http://www.gwu.edu/~nsarchiv/NSAEBB/NSAEBB207/index.htm
    I don't think one could say much more about the 'stability' of Iraq than is demolished there.
    The care and attention the U.S. touts for Iraq has an odd genesis.
    http://www.uruknet.info/?p=42948
    Mind, I don't see the need to accuse the U.S. of stupidity when cupidity gives much more compliance to the actual train of events.
    http://www.guardian.co.uk/commentisfree/2008/jun/26/usforeignpolicy.usnationalsecurity

  • jtuf||

    Opit. If you believe Iraq was stable before the Geogre Bush terms, kindly explain why Clinton imposed economic sanctions on Iraq and maintained no fly zones in the Irqi north and south throughout his two terms.

  • jtuf||

    opit, regarding the gwu article. It seems sound to me, and it goes along with the point of my ealier links. Iraq has been a powder keg for most of the 20th century. Poeple who blame all Iraqi-against-Iraqi violence on the US presence completely ignore the Iraqi-against-Iraqi violence that occured for decades under many different US and Brittish approaches to Iraq. I agree with the gwu article's suggestion that the number of troops we sent in was much less than we needed and that the reconstruction planning was dredfully absent. I just object to the history revisionists that try to paint Pre-2000 as a peaceful place where all the factions got along.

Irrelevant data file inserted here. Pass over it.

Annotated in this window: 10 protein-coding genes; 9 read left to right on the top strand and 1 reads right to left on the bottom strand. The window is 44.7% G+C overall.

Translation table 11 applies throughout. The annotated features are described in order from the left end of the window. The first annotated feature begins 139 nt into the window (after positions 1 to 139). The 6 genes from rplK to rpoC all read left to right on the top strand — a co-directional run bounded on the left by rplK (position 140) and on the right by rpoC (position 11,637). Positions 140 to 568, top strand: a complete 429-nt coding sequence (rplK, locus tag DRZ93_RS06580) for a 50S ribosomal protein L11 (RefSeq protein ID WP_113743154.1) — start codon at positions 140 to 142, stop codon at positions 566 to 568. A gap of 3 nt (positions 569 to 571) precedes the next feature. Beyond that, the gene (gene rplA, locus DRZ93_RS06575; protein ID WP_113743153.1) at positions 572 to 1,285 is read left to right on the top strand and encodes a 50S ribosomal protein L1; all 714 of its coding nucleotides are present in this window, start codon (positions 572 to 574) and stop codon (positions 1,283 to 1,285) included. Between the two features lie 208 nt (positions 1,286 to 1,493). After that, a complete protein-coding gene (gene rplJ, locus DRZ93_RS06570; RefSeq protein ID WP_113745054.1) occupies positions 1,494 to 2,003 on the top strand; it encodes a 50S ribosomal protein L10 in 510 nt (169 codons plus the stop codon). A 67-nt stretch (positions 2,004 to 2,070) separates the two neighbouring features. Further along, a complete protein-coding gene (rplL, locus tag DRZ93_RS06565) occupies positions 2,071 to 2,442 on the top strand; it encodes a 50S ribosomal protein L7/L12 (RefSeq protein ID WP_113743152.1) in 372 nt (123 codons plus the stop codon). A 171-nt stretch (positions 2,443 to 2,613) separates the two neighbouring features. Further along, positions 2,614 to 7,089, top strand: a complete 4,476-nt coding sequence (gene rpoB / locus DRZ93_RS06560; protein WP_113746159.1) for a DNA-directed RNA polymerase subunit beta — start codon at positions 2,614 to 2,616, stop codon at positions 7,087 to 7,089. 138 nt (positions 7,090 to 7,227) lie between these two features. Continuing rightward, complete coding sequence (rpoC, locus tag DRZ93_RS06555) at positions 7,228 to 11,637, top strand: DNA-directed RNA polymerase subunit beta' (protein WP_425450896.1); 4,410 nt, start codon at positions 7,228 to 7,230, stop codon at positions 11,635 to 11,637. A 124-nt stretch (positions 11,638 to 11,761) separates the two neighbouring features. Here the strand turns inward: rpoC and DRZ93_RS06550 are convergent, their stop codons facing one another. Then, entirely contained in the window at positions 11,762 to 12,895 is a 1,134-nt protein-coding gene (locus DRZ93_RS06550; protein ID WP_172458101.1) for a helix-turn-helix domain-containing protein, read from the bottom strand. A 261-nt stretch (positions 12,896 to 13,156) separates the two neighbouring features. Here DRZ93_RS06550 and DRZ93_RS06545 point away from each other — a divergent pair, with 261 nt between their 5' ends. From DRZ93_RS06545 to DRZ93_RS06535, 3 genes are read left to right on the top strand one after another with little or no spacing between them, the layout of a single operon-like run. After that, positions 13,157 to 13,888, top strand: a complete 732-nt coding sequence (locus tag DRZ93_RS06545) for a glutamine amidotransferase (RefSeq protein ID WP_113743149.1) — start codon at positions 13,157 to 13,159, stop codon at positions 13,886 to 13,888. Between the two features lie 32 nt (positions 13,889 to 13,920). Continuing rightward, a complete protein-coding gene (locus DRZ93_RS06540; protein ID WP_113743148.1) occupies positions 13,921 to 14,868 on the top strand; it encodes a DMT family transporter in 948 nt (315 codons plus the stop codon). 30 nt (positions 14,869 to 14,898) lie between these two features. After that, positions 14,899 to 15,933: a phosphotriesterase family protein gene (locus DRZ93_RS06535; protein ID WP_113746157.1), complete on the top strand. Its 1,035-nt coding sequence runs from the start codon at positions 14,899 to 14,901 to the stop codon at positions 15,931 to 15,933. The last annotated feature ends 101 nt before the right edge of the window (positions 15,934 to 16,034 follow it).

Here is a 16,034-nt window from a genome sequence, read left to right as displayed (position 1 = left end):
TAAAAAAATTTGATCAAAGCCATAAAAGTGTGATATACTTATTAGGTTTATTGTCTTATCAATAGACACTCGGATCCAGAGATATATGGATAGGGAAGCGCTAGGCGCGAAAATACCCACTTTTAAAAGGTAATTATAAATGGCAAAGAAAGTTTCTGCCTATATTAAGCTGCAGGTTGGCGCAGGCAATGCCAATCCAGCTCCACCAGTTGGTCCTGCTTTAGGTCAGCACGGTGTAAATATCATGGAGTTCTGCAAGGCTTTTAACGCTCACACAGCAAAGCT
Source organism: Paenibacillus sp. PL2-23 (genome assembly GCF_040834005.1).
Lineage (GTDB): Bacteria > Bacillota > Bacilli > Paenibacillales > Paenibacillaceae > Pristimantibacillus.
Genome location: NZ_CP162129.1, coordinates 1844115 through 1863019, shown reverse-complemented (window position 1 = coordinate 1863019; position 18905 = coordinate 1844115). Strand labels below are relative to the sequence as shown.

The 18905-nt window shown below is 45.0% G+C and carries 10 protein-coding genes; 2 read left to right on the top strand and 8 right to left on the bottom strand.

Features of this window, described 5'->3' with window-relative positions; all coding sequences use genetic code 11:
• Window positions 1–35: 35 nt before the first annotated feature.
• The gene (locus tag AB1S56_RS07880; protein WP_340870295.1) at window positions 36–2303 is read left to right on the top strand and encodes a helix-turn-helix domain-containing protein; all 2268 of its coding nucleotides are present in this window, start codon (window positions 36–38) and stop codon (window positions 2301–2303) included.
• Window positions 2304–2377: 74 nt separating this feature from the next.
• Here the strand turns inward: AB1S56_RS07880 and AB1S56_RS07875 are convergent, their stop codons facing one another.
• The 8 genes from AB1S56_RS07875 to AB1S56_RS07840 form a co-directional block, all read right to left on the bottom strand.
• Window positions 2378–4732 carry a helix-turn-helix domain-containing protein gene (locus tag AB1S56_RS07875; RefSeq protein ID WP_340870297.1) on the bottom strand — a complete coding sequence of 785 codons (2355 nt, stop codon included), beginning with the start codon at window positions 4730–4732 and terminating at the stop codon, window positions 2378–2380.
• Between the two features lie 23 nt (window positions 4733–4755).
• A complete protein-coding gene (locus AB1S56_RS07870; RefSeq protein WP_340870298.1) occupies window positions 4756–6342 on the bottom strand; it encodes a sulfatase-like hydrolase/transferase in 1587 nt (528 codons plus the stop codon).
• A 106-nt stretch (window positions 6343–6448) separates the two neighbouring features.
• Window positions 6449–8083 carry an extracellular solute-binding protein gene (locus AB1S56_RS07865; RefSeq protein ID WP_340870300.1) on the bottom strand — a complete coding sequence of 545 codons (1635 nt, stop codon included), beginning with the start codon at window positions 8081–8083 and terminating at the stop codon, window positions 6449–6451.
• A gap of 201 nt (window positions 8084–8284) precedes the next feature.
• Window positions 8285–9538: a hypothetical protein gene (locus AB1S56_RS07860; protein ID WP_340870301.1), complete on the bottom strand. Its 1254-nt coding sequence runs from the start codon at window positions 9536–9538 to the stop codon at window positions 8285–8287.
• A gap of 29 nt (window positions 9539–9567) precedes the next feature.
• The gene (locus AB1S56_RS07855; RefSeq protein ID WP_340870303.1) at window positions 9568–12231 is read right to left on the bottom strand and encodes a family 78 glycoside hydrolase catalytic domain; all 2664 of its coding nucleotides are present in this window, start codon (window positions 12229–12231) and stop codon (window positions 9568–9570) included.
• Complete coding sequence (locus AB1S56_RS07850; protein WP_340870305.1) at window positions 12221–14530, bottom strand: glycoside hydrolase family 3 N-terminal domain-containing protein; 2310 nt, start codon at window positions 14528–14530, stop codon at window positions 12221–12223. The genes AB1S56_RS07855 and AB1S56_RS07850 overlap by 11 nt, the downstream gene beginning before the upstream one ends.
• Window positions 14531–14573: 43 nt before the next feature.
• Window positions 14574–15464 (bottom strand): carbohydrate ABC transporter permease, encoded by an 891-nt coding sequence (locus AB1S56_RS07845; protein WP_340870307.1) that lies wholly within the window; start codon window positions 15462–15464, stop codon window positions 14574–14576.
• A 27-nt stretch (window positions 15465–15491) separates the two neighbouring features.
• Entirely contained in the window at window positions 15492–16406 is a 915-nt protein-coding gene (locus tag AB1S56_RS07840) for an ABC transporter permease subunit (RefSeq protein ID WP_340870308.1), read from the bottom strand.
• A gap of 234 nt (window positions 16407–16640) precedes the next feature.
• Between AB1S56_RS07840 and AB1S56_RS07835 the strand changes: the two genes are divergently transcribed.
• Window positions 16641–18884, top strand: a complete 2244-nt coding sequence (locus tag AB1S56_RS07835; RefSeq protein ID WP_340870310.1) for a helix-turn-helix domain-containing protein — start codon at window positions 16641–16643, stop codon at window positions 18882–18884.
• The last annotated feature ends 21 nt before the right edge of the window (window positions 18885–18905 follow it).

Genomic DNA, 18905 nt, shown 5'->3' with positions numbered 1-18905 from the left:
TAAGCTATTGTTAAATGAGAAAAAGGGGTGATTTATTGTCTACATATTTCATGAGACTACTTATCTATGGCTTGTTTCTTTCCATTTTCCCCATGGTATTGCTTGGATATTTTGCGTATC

• opit||

    Opit,